Russia’s energy minister has admitted that increased electricity consumption in the cryptocurrency sector may require the construction of new electricity generation facilities in Siberia. Demand in residential areas also continues to grow after regional authorities rejected a proposal to introduce higher tariffs for Russians minting digital coins at home.
Authorities in Russia are considering new energy infrastructure, production opportunities in cryptocurrency regions
Russian Energy Minister Nikolay Shulginov admitted that in some regions of Siberia, where the industry is expanding, the demand for electricity from cryptocurrency miners is increasing. Additional production capacity may be needed to meet their needs, local media and cryptocurrency news outlets have quoted.
Shulginov did not reveal specific plans, but made it clear that Russian authorities in these regions are considering further development of power grids used by mining companies and the construction of more power plants. Bits.media reports that currently the networks in the Republic of Khakassia and Irkutsk region are experiencing the greatest load.
“The position of the Ministry of Energy has always been based on the need to create working conditions for mining,” the government official stressed. He also noted that the population’s electricity consumption has also increased, and distribution networks are sometimes damaged.
“As for industrial mining, it is also growing mainly in regions where the tariff is low. In these regions, we observe a significant increase in consumption, which should be taken into account,” Shulginov said in an interview with “Russia-24” TV channel and elaborated:
Most likely, it will not pass without the establishment of offspring [capacities] In the southeastern part of the unified energy system of Siberia.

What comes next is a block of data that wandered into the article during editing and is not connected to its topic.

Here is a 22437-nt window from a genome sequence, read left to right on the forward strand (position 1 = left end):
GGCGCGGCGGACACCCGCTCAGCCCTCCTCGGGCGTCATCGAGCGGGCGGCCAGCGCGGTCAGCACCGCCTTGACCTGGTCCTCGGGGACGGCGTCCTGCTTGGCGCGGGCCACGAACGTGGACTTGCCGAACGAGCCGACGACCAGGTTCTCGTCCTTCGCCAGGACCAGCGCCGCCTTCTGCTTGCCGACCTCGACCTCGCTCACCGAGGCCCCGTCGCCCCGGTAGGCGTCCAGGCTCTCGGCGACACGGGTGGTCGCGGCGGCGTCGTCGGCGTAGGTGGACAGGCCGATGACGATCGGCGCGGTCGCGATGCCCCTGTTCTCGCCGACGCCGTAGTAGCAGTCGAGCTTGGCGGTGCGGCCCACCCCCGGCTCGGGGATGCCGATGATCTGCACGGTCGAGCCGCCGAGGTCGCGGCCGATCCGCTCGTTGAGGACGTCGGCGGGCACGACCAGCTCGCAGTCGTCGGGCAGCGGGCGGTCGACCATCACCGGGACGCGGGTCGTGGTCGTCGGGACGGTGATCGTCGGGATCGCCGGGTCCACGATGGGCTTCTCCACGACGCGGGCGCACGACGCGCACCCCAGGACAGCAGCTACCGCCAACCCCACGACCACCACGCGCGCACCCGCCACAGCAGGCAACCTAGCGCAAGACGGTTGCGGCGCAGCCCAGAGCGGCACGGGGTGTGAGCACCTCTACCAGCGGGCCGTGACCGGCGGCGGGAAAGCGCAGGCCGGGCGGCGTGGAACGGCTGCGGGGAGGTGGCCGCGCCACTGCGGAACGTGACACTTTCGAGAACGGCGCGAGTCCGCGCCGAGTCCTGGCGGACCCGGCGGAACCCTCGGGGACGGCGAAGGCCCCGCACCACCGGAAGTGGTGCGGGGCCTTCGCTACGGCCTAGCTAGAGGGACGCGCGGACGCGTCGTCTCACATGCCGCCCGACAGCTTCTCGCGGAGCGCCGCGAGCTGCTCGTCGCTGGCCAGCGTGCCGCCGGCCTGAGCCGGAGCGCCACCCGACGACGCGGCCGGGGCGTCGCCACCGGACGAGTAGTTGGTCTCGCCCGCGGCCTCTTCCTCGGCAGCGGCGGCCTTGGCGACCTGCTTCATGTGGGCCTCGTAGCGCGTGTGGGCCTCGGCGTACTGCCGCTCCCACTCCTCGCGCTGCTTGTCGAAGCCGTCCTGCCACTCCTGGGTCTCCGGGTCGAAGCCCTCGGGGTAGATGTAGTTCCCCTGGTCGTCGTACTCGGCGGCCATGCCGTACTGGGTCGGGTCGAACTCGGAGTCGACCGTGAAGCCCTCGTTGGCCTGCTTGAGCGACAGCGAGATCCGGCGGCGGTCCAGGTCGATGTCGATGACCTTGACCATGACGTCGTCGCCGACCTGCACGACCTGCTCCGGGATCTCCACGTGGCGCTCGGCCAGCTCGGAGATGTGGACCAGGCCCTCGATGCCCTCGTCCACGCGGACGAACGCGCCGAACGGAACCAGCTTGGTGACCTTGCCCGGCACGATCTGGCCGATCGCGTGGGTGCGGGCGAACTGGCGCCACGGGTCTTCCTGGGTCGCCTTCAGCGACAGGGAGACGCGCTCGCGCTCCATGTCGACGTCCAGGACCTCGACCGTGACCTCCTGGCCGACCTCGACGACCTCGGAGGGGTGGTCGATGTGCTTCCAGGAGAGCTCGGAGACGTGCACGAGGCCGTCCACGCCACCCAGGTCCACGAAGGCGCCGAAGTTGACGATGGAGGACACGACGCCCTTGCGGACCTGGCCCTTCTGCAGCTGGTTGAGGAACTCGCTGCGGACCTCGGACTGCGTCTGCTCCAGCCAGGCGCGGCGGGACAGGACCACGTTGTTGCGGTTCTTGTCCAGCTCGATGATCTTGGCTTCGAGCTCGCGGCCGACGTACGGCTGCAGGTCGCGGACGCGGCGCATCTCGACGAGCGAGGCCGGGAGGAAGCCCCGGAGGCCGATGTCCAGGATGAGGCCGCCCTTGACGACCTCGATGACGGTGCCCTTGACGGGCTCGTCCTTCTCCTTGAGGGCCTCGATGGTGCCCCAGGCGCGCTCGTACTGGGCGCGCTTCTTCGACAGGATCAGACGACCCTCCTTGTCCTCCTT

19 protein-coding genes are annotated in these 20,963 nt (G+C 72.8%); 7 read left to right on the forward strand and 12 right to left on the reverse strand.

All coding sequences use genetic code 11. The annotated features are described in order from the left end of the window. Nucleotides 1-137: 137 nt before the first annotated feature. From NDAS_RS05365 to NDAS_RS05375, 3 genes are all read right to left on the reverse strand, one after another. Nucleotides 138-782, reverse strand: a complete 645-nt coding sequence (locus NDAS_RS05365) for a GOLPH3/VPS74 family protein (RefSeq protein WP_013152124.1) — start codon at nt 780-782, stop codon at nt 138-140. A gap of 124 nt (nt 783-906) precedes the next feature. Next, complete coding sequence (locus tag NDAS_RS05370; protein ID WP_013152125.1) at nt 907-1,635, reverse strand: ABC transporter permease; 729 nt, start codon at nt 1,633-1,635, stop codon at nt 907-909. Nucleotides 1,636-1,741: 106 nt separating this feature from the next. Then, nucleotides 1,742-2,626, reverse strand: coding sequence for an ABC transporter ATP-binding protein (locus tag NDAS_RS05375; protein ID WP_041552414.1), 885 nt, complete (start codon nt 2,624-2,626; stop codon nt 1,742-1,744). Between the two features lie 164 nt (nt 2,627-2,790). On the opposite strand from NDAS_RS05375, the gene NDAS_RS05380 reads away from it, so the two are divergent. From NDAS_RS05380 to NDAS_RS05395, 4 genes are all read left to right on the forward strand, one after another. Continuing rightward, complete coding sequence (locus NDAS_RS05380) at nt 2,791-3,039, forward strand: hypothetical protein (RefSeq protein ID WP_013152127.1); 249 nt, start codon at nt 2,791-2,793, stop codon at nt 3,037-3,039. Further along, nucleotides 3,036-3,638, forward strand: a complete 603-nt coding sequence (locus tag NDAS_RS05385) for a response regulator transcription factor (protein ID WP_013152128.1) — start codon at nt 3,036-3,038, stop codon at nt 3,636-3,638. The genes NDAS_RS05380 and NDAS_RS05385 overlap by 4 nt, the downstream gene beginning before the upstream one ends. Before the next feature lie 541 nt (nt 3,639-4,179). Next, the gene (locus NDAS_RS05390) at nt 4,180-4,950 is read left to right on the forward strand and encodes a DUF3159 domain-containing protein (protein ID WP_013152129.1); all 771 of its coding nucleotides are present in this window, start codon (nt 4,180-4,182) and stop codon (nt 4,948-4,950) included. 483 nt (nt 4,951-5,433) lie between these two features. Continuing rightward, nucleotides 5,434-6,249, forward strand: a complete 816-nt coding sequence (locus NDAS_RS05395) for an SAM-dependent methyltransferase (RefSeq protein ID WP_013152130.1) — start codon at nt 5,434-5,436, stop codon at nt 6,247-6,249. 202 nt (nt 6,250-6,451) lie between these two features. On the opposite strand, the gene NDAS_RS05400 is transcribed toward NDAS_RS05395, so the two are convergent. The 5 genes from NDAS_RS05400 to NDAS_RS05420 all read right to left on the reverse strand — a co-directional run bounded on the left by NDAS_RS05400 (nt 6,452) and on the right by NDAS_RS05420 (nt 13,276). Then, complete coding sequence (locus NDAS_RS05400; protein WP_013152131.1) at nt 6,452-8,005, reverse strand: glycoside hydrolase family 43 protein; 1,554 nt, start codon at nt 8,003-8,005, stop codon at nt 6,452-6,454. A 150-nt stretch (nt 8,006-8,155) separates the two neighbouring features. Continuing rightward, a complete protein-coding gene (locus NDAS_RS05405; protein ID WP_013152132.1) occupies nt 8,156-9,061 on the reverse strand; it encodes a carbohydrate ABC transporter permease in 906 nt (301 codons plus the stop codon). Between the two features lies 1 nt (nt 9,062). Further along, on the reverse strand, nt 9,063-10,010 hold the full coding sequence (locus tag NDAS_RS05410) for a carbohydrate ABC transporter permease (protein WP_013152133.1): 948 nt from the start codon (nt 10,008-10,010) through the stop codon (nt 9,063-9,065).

Energy-rich Irkutsk maintains low electricity rates for cryptocurrency miners
In Russia, which has abundant cheap energy resources and a cool climate, cryptocurrency is expanding as both a profitable business activity and a source of additional income for many ordinary Russians tinkering in basements and garages. According to a study published in October, bitcoin mining revenues in Russia increased 18-fold in four years before markets and sanctions were affected this year.
Home mining has been blamed for accidents and blackouts in places like Irkutsk, dubbed the mining capital of Russia, which offers the lowest electricity rates in the country. A proposal to introduce differentiated tariffs that increase energy costs for amateur miners to limit consumption was supported by the Ministry of Energy, but ultimately rejected by local authorities, except in the Kemerovo region.
In early December, Deputy Energy Minister Pavel Snikkars said the industry could double its share of Russia’s total energy consumption by 2022. His department and the Bank of Russia backed a bill to regulate cryptocurrency mining, but lawmakers delayed it. Adoption of the bill for 2023.
Do you think the Russian government will take steps to ensure the power supply of cryptocurrency miners? Let us know in the comment section below.
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